12 Jesus Reaches Out
In the previous study we saw two different people approach Jesus differently. We saw the rich young ruler who was eager and keen to meet with Jesus, running and kneeling before him, only to leave in sorrow at the cost of discipleship. We then saw Nicodemus coming at night to Jesus in order to check out what Jesus was all about for himself. This time we will see two more people encountering Jesus under different circumstances, as he reaches out to them.
1. Woman at the well John 4
John 4:1-4: The Pharisees heard that Jesus was gaining and baptizing more disciples than John, although in fact it was not Jesus who baptized, but his disciples. When the Lord learned of this, he left Judea and went back once more to Galilee. Now he had to go through Samaria.
Now we come to see somebody who accepted Jesus for who he was. Jesus went via Samaria as it was the shortest route back to Galilee. It was hot. Jesus was thirsty and wanted a drink. His disciples had gone into town to get food. So he asks a Samaritan woman to fetch him some water from the well. That he asked a Samaritan would have been bad enough, but to also talk to a woman!
We don’t know the name of this woman. But by looking at this conversation between Jesus and her, we discover several things about her?
That she was a Samaritan. There was equal animosity between Jews and Samaritans, hence the end of John 4:9: “(For Jews do not associate with Samaritans.)” This could equally be translated as “for Jews do not ask any favours of the Samaritans”. The Samaritans were a mixed race people of both Jewish and Assyrian descent from the time of the division of Israel into two parts and the annexation of the Northern kingdom by Assyria. 2 Kings 17 tells us that Assyria repopulated this area.
She was an outcast, that’s why she was fetching water at the hottest part of the day! This was probably due to her sexual immorality having had 5 husbands and currently in a 6th relationship (John 4:18). We also discover that she was waiting for the Messiah (John 4:25)!
What does this tell about Jesus?
- Tells us of his genuine humanity. He was tired, drained, hot, thirsty and hungry – normal human feeling and reactions.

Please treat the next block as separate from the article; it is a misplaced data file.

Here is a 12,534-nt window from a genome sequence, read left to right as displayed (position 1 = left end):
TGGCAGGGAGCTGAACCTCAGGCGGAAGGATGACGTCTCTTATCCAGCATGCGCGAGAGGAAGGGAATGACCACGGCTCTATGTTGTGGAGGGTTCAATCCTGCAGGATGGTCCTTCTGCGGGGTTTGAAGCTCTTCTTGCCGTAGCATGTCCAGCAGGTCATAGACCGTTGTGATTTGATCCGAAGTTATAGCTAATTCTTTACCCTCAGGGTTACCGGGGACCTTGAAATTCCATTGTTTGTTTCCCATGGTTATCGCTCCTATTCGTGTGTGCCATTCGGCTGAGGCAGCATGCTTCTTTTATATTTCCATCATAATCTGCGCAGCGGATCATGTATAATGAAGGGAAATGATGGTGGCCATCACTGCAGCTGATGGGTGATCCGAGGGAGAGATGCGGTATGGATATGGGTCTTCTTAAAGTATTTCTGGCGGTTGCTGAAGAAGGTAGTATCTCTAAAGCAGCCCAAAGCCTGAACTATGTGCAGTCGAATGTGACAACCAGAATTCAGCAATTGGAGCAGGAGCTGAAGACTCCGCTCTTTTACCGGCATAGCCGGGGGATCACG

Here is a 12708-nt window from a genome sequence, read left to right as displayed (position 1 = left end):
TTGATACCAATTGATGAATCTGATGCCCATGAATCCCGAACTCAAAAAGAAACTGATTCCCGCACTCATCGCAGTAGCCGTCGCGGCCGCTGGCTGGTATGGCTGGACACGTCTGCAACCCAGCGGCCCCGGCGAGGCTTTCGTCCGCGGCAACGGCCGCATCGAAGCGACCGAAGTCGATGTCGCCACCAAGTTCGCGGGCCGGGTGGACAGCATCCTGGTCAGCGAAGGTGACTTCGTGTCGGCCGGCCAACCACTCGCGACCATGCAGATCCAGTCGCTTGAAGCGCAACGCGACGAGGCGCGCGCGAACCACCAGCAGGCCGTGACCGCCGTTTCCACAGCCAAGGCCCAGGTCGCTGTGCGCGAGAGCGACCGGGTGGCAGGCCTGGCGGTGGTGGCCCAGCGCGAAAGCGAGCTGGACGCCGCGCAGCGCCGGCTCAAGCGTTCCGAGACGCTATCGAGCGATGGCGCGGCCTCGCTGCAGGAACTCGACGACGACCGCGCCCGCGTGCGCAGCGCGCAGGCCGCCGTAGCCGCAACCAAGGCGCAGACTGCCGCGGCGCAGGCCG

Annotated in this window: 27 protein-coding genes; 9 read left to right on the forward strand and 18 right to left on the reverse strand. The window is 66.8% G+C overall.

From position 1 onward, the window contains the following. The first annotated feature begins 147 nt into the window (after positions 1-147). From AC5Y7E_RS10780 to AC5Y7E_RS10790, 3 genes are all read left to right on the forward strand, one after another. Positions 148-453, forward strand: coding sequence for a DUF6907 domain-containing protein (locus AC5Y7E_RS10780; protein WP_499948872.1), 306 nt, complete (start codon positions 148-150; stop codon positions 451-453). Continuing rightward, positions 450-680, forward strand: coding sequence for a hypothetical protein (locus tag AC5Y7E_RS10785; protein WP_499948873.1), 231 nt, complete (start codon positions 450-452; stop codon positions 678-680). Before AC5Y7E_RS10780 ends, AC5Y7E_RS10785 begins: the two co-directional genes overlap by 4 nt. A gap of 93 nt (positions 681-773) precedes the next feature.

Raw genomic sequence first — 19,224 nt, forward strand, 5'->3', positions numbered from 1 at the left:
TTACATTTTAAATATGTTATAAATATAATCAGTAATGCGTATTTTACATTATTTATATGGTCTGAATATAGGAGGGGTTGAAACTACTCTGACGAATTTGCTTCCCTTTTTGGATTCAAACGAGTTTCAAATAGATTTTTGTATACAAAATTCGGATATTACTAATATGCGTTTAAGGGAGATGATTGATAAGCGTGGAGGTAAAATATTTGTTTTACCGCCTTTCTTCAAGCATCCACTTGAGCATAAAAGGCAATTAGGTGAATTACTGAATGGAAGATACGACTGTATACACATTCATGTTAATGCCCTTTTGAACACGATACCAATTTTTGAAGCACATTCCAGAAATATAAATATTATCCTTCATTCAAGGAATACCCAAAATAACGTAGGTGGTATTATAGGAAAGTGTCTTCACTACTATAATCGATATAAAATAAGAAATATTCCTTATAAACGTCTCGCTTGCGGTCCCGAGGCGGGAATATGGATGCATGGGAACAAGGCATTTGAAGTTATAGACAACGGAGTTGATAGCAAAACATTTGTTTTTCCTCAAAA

- Jesus contravened tradition in that he spoke to a woman who was a Samaritan and a sinner. Respectable Jewish men never did that sort of thing!
- He showed great humility by asking for a drink of water; he was putting himself in her debt.
- He knew the woman’s life of sinfulness (John 4:17)
- Tells us of his divinity, when he offered her the water of eternal life (John 4:14).
- ·He was able to spiritually satisfy (John 4:14)
- Loved the woman, and gave her the most revealing and explicit statement we have in the Gospels as to who He really was (John 4:26).
- In showing love for the woman, he transcended cultural barriers. Ordinary Jewish men would never ask a Samaritan woman for a drink! Hence the disciples reaction in John 4:27! But Jesus is no ordinary man, his love is for all, whether they be rich, learned, male, female, wanted and unwanted!
- Shows us that Jesus’ offer of salvation is for all people, and not just the Jews.
The woman misunderstood the living water he offered as she probably thought he meant running water or water from a river! But the living water Jesus offered was spiritual water to cleanse her from sin and give eternal life. Elsewhere in the Old Testament, God is described as “a fountain of living water” (Jeremiah 2:13; Jeremiah 17:13).
When the disciples returned, the woman left her water jar and went back to the town to tell other people about Jesus (John 4:29-30). Many people came to faith in Jesus because of the woman’s testimony (John 4:39-42) and knew Him as the saviour of the world (John 4:42).